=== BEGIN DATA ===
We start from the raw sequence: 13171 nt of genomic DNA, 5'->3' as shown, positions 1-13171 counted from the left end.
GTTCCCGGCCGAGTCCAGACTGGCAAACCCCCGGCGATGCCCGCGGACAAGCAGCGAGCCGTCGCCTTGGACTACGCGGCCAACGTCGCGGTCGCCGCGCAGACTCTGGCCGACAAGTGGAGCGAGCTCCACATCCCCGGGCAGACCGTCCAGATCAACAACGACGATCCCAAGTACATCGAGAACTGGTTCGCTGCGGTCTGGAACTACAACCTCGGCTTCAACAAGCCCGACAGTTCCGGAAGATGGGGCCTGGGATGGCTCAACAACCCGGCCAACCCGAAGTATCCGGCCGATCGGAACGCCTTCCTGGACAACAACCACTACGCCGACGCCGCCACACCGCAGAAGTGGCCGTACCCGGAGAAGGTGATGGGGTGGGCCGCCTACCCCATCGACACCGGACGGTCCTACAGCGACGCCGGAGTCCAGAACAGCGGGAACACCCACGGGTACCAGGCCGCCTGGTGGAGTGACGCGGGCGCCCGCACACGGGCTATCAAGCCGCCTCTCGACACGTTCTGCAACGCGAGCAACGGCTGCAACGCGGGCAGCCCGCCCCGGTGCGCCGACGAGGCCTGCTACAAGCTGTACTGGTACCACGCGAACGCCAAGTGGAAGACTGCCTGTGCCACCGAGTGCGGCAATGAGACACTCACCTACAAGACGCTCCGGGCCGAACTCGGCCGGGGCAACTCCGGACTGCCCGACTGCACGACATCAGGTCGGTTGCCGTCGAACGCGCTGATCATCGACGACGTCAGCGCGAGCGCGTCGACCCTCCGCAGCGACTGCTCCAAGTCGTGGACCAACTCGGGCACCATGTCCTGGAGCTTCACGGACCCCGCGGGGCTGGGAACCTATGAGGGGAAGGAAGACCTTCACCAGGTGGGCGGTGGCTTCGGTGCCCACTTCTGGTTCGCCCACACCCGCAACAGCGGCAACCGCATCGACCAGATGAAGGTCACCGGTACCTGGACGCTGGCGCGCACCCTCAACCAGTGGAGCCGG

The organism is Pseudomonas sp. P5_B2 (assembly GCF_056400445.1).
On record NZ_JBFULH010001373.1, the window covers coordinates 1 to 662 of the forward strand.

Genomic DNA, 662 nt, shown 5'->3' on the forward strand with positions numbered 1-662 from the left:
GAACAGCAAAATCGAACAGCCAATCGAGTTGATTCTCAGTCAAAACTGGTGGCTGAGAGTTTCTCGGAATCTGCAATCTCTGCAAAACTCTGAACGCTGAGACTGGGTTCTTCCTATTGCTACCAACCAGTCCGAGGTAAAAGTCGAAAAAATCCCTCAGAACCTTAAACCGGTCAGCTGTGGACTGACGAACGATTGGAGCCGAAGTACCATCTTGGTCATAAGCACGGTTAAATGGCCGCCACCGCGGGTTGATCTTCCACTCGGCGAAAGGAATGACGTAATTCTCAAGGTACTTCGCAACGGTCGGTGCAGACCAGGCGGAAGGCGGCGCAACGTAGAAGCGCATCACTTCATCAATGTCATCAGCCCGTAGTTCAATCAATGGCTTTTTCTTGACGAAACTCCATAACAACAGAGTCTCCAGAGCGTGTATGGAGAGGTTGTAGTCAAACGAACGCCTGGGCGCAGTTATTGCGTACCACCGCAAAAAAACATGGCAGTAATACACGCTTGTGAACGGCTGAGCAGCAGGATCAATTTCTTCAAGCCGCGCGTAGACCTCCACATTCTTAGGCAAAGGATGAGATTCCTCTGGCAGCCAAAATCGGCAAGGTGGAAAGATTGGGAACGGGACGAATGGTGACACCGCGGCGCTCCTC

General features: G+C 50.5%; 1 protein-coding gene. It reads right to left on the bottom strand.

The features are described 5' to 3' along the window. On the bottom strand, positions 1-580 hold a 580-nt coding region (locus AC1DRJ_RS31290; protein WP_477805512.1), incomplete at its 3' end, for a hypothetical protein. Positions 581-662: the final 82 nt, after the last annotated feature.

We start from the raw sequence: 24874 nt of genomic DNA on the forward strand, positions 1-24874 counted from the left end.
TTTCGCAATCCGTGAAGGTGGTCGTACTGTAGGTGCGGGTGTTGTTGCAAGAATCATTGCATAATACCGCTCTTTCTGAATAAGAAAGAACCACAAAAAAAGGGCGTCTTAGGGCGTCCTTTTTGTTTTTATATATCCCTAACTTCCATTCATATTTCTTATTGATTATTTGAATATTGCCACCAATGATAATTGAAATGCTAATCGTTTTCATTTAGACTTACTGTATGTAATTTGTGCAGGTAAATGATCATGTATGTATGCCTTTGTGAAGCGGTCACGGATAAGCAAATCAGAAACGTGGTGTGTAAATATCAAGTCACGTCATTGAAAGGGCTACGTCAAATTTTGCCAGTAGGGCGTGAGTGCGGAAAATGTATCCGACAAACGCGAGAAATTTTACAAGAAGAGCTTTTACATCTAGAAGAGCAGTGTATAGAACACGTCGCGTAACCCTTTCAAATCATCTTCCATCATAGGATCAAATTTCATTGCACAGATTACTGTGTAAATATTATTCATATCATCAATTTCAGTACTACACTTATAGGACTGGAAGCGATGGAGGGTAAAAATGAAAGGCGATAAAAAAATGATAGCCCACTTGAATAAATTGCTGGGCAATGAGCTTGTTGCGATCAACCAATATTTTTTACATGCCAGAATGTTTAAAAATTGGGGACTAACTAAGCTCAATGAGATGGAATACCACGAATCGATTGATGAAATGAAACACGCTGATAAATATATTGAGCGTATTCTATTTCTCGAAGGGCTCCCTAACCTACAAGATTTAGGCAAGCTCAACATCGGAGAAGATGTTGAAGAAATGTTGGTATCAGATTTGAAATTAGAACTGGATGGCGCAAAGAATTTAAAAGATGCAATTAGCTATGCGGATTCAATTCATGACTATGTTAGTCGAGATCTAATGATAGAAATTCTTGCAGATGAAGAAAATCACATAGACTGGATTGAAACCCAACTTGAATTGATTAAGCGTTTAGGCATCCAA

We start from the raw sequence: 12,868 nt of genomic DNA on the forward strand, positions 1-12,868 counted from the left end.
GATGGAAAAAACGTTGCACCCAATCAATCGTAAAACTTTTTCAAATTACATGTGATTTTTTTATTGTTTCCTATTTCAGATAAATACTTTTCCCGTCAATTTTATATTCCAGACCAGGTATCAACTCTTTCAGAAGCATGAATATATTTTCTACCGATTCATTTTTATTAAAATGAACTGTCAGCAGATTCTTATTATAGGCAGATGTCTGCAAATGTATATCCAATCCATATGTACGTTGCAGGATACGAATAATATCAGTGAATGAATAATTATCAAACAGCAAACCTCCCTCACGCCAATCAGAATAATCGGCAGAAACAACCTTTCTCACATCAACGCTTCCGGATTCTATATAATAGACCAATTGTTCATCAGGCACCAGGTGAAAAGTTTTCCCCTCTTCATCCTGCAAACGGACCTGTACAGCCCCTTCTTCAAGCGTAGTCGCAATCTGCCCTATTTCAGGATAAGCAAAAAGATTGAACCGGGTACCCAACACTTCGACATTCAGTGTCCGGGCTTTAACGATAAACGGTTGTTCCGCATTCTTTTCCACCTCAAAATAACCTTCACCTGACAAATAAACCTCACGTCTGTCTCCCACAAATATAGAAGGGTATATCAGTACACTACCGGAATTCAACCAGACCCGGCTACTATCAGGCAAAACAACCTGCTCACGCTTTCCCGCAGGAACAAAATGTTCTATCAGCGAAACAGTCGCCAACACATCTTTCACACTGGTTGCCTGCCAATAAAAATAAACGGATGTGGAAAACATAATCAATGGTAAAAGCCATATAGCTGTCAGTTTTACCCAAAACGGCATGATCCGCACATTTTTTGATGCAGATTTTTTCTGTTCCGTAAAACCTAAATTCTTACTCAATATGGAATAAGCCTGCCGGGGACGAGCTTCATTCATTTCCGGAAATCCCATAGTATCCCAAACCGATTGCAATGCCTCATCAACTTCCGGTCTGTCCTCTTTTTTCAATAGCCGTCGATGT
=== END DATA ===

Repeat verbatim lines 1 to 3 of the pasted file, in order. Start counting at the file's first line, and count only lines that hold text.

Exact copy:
We start from the raw sequence: 13171 nt of genomic DNA, 5'->3' as shown, positions 1-13171 counted from the left end.
GTTCCCGGCCGAGTCCAGACTGGCAAACCCCCGGCGATGCCCGCGGACAAGCAGCGAGCCGTCGCCTTGGACTACGCGGCCAACGTCGCGGTCGCCGCGCAGACTCTGGCCGACAAGTGGAGCGAGCTCCACATCCCCGGGCAGACCGTCCAGATCAACAACGACGATCCCAAGTACATCGAGAACTGGTTCGCTGCGGTCTGGAACTACAACCTCGGCTTCAACAAGCCCGACAGTTCCGGAAGATGGGGCCTGGGATGGCTCAACAACCCGGCCAACCCGAAGTATCCGGCCGATCGGAACGCCTTCCTGGACAACAACCACTACGCCGACGCCGCCACACCGCAGAAGTGGCCGTACCCGGAGAAGGTGATGGGGTGGGCCGCCTACCCCATCGACACCGGACGGTCCTACAGCGACGCCGGAGTCCAGAACAGCGGGAACACCCACGGGTACCAGGCCGCCTGGTGGAGTGACGCGGGCGCCCGCACACGGGCTATCAAGCCGCCTCTCGACACGTTCTGCAACGCGAGCAACGGCTGCAACGCGGGCAGCCCGCCCCGGTGCGCCGACGAGGCCTGCTACAAGCTGTACTGGTACCACGCGAACGCCAAGTGGAAGACTGCCTGTGCCACCGAGTGCGGCAATGAGACACTCACCTACAAGACGCTCCGGGCCGAACTCGGCCGGGGCAACTCCGGACTGCCCGACTGCACGACATCAGGTCGGTTGCCGTCGAACGCGCTGATCATCGACGACGTCAGCGCGAGCGCGTCGACCCTCCGCAGCGACTGCTCCAAGTCGTGGACCAACTCGGGCACCATGTCCTGGAGCTTCACGGACCCCGCGGGGCTGGGAACCTATGAGGGGAAGGAAGACCTTCACCAGGTGGGCGGTGGCTTCGGTGCCCACTTCTGGTTCGCCCACACCCGCAACAGCGGCAACCGCATCGACCAGATGAAGGTCACCGGTACCTGGACGCTGGCGCGCACCCTCAACCAGTGGAGCCGG

The organism is Pseudomonas sp. P5_B2 (assembly GCF_056400445.1).